Pentagon Stonewalls U.S. Watchdog’s Inquiries into $800 Million Afghanistan Program

Defense officials have denied SIGAR easy access to documents, which is unusual and possibly illegal given the inspector general’s mandate to investigate Pentagon spending in Afghanistan. “Frankly, I find it both shocking and incredible that DOD asserts that it no longer has any knowledge about TFBSO, an $800 million program that reported directly to the Office of the Secretary of Defense and only shut down a little over six months ago,” Sopko wrote to Secretary of Defense Ash Carter.   read more

Federal Government Funds 825 Advisory Committees…at a Cost of $334 Million a Year

A quarter of the 825 committees were based in the Department of Health and Human Services, with many of them connected with the National Institutes of Health. In total, the committees leaned on the expertise of more than 68,000 individuals. Some of these members were paid for their time, which cost $33 million. Another $43 million was allocated for their travel and per diems.   read more

Spending by Special-Interest Groups in Judicial Elections Hits Record High

In the 2013-14 election cycle, candidates for 19 states’ highest courts received $34.5 million in contributions. About a third, $10.1 million, came from special interest groups. Twenty-one of the 23 seats up for grabs were won by the candidate on whose behalf the most money was spent. “The result is heightened secrecy and less accountability,” said the report. “Outside spenders frequently take advantage of weak disclosure laws to shield their donors from public scrutiny."   read more

Retirement Looks Golden for Top CEOs, Not So Much for Average American Worker

The largest retirement nest egg is held by former Yum Brands CEO and current executive chairman David Novak. The executive of the company that owns Kentucky Fried Chicken, Taco Bell and Pizza Hut has $234 million in retirement savings. Most of the employees of his fast food chains have none. The retirement assets of the 100 CEOs with the most put away come to $4.9 billion. That total equals the amount of 41% of American families, more than 116 million people.   read more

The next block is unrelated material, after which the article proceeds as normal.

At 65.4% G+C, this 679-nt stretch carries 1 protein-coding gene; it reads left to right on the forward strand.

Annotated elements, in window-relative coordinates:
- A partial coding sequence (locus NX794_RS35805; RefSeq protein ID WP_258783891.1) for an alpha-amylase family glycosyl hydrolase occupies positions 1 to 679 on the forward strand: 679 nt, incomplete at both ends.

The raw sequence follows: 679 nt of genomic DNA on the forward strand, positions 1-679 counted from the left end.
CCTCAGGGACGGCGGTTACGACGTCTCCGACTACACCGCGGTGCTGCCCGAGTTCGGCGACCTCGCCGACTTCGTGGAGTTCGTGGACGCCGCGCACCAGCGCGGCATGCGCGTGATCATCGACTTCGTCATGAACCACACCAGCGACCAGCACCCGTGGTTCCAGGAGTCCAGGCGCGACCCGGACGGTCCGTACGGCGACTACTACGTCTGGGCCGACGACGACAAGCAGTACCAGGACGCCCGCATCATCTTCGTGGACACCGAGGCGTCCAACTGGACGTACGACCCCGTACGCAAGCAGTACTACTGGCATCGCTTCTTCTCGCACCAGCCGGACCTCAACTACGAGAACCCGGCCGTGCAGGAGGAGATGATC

Clinton White House Sleepovers Turned out to be Good Investments…for Hillary

More than half of the donors first identified as participants in what was called the “Fat Cat Hotel” two decades ago have contributed to Hillary Clinton’s 2016 presidential campaign. “Of the 66 original ‘Fat Cats’ still living, 34 have donated a total of $1.15 million to Hillary Clinton’s campaign or the super PACs supporting her since January 2013,” Liz Essley Whyte wrote. Most of the 34 individuals gave Hillary’s campaign $2,700, the maximum allowed under federal law during the primaries.   read more

Justice Dept. Indicts 25 in Army National Guard Recruiting Fraud Scandal

The scam involved the National Guard Recruiting Assistance Program, in which uniformed recruiters used “assistants” employed by an outside marketing company to bring in recruits. Assistants got bonuses if someone enlisted and additional bonuses if the recruits made it to boot camp. The fraud came in when recruiters shared information on other recruits to the assistants, who then claimed the bonuses and split them with the recruiters. Individual payments were as high as $8,500.   read more
1 to 16 of about 1719 News